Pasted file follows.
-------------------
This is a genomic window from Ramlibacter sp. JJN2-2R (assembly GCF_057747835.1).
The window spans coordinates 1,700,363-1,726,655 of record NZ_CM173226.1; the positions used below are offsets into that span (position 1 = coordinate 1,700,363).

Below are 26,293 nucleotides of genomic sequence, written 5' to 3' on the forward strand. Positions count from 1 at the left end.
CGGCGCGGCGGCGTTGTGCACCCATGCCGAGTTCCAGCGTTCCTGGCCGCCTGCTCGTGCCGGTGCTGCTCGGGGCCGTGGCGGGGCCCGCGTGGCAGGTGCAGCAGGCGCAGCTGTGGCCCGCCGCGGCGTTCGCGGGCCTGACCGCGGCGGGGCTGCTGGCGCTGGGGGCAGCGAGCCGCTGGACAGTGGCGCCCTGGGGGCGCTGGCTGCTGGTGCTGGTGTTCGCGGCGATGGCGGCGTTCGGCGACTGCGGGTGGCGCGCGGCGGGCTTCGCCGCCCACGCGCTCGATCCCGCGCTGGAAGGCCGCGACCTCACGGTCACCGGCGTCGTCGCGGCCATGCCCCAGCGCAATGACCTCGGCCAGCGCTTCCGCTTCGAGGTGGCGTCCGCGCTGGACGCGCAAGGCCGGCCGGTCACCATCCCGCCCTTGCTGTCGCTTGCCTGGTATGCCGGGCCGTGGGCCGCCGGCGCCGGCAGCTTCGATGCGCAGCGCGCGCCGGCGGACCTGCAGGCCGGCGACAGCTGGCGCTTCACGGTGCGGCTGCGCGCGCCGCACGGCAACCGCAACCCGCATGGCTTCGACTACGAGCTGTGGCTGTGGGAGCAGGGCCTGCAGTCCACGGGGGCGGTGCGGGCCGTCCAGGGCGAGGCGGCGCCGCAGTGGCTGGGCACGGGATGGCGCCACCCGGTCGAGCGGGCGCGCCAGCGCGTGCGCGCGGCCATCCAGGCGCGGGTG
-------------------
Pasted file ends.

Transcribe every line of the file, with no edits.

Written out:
This is a genomic window from Ramlibacter sp. JJN2-2R (assembly GCF_057747835.1).
The window spans coordinates 1,700,363-1,726,655 of record NZ_CM173226.1; the positions used below are offsets into that span (position 1 = coordinate 1,700,363).

Below are 26,293 nucleotides of genomic sequence, written 5' to 3' on the forward strand. Positions count from 1 at the left end.
CGGCGCGGCGGCGTTGTGCACCCATGCCGAGTTCCAGCGTTCCTGGCCGCCTGCTCGTGCCGGTGCTGCTCGGGGCCGTGGCGGGGCCCGCGTGGCAGGTGCAGCAGGCGCAGCTGTGGCCCGCCGCGGCGTTCGCGGGCCTGACCGCGGCGGGGCTGCTGGCGCTGGGGGCAGCGAGCCGCTGGACAGTGGCGCCCTGGGGGCGCTGGCTGCTGGTGCTGGTGTTCGCGGCGATGGCGGCGTTCGGCGACTGCGGGTGGCGCGCGGCGGGCTTCGCCGCCCACGCGCTCGATCCCGCGCTGGAAGGCCGCGACCTCACGGTCACCGGCGTCGTCGCGGCCATGCCCCAGCGCAATGACCTCGGCCAGCGCTTCCGCTTCGAGGTGGCGTCCGCGCTGGACGCGCAAGGCCGGCCGGTCACCATCCCGCCCTTGCTGTCGCTTGCCTGGTATGCCGGGCCGTGGGCCGCCGGCGCCGGCAGCTTCGATGCGCAGCGCGCGCCGGCGGACCTGCAGGCCGGCGACAGCTGGCGCTTCACGGTGCGGCTGCGCGCGCCGCACGGCAACCGCAACCCGCATGGCTTCGACTACGAGCTGTGGCTGTGGGAGCAGGGCCTGCAGTCCACGGGGGCGGTGCGGGCCGTCCAGGGCGAGGCGGCGCCGCAGTGGCTGGGCACGGGATGGCGCCACCCGGTCGAGCGGGCGCGCCAGCGCGTGCGCGCGGCCATCCAGGCGCGGGTG